Saturday, October 11, 2008

Camp Concentration 018 - Now that I know

A question that has been raised about the novel is: “Does Sacchetti’s portrait in the novel reveal an increasing intelligence? Do you feel he’s really becoming more intelligent? If so, why doesn’t he realize that he has been innoculated with Pallidine like everyone else?”

A possible answer is: Intelligence is, in a sense, “more of the same”. More intelligence doesn’t necessarily imply more and deeper self-knowledge. If you’re a moron and you become “more intelligent” you are not a moron anymore, but if you’re a consummate liar and you become more intelligent you don’t necessarily give up being a liar. Intelligence doesn’t provide an automatic change in personality for the better.

Different people have different intelligences. All the prisoners are becoming more intelligent; nevertheless, a Mordecai’s journal would be very different from Sacchetti’s, and Gerald Wagner’s too, and Barry Meade’s, and Skilliman’s... The story told by Sacchetti is his personal way of seeing things. “Increased intelligence” means, sometimes, increased complexity of vision, but not necessarily increased lucidity or increased problem-solving capabilities.

One of the tragic aspects of Sacchetti is precisely his pathetic blindness to an evident truth. This is one more example of The Intangibility of The Mind. The Mind wishes to be eternal. It knows that it’s tied to a disposable body, so it denies the body. I think that the moment of Sacchetti’s “execution”, the moment when he’s injected with Pallidine, is at the Springfield prison, when the doctor shows him the review of his book in a literary magazine:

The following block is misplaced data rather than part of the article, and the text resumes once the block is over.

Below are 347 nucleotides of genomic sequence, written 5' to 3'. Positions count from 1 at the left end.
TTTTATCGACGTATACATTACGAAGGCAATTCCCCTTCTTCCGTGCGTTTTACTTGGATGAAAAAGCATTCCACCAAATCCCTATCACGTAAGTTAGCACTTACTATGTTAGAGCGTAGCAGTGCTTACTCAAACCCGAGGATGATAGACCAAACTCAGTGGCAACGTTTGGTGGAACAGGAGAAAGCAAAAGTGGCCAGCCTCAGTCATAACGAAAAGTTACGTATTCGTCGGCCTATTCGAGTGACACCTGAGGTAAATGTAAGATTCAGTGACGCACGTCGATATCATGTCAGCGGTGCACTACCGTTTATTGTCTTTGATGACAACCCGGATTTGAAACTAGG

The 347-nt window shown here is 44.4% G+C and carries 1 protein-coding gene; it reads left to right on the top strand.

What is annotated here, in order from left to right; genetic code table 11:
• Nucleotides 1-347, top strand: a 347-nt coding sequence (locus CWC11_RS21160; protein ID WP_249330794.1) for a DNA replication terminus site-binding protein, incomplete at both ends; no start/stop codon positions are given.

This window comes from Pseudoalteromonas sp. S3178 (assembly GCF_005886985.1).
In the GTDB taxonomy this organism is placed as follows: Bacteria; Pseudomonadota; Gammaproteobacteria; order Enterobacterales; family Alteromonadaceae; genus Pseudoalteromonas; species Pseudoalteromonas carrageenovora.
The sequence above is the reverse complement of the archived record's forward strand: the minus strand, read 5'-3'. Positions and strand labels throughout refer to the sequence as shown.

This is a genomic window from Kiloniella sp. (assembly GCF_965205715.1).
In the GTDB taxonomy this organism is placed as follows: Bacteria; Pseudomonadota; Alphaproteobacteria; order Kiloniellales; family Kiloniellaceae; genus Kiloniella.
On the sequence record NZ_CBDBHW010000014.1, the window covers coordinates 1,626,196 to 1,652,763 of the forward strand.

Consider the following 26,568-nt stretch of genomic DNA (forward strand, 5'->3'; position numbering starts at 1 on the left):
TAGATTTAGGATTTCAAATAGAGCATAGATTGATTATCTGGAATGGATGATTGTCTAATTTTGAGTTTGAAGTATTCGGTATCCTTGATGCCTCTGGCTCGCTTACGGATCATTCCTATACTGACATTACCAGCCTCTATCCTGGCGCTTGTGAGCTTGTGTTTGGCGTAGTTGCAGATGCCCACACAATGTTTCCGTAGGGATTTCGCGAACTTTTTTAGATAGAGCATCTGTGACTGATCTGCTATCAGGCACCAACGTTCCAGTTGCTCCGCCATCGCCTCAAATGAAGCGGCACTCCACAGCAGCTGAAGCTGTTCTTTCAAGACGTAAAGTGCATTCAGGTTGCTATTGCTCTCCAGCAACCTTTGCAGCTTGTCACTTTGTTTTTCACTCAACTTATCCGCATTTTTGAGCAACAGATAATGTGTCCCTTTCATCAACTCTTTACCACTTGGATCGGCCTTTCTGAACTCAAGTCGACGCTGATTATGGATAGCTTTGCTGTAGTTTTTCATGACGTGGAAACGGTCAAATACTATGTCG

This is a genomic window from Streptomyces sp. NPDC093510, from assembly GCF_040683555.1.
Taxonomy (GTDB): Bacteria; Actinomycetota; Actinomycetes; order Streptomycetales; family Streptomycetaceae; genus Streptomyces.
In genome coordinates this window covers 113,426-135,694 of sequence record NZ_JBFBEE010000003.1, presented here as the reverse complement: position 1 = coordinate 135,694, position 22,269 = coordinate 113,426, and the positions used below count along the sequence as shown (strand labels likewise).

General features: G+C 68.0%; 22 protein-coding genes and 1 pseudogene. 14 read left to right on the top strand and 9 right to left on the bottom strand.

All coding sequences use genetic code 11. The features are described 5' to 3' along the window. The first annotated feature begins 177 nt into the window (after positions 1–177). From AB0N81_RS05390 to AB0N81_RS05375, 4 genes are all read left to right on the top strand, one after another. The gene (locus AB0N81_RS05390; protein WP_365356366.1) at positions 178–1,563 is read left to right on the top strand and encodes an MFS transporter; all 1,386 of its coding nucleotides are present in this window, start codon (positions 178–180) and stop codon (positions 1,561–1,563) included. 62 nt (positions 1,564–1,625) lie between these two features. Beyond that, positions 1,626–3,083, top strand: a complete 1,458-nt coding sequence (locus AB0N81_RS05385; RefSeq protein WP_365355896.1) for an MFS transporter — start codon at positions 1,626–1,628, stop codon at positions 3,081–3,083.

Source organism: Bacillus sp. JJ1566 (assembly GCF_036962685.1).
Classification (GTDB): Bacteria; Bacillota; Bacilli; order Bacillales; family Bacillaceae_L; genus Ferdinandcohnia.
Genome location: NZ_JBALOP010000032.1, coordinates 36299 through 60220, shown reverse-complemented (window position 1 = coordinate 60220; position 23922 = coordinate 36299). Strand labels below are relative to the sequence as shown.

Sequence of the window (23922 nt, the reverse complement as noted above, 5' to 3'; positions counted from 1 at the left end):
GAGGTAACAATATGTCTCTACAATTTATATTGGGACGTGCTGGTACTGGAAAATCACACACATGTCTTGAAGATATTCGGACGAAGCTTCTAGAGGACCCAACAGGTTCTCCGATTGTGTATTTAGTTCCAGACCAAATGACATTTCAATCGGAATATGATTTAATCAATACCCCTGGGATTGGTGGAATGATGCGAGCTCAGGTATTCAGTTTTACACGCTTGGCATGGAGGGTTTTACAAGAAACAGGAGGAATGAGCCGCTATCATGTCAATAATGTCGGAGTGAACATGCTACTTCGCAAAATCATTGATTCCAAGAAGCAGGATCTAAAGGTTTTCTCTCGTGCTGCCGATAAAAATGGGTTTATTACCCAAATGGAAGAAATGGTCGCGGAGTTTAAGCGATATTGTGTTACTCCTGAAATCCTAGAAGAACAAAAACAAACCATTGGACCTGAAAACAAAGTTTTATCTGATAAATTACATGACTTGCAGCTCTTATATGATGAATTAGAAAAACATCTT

“While I read the review the good doctor injected what seemed like several thousand cc’s of bilgy ook into my thigh; in my happiness I scarcely noticed. A review – I am real!” (CC, p. 15, May 16 entry).

This is a cruel example of the narcissism of The Mind and its indifference to the body.

(I am nort certain that the Pallidine innoculation would be made in Springfield; logic tells me that they would choose Sacchetti, bring him to Camp Archimedes and only then proceeding with the innoculation. I didn’t find an evidence of this, but maybe I didn’t search carefully enough. Anyway, the scene works metaphorically, if not literally).

Sacchetti is not a moron. He knows he has Pallidine. He just denies it, as so many intelligent people deny being seriously ill, till it’s too late to do something about it. After The Dream Scene, when Saint Thomas Aquinas bring him the terrible truth, he says:

“Haast, under pressure, confirms what it is no longer in any case possible to conceal, which had been kept from me this long only by my own desperate, deliberate blindness. Now that I do know it, now that I know I know it… (…) Everyone here had known but I, and I, though I would not listen to the whispers until they were a bellowing that filled the world, I had known too.” (CC, p. 107, June 22 entry).

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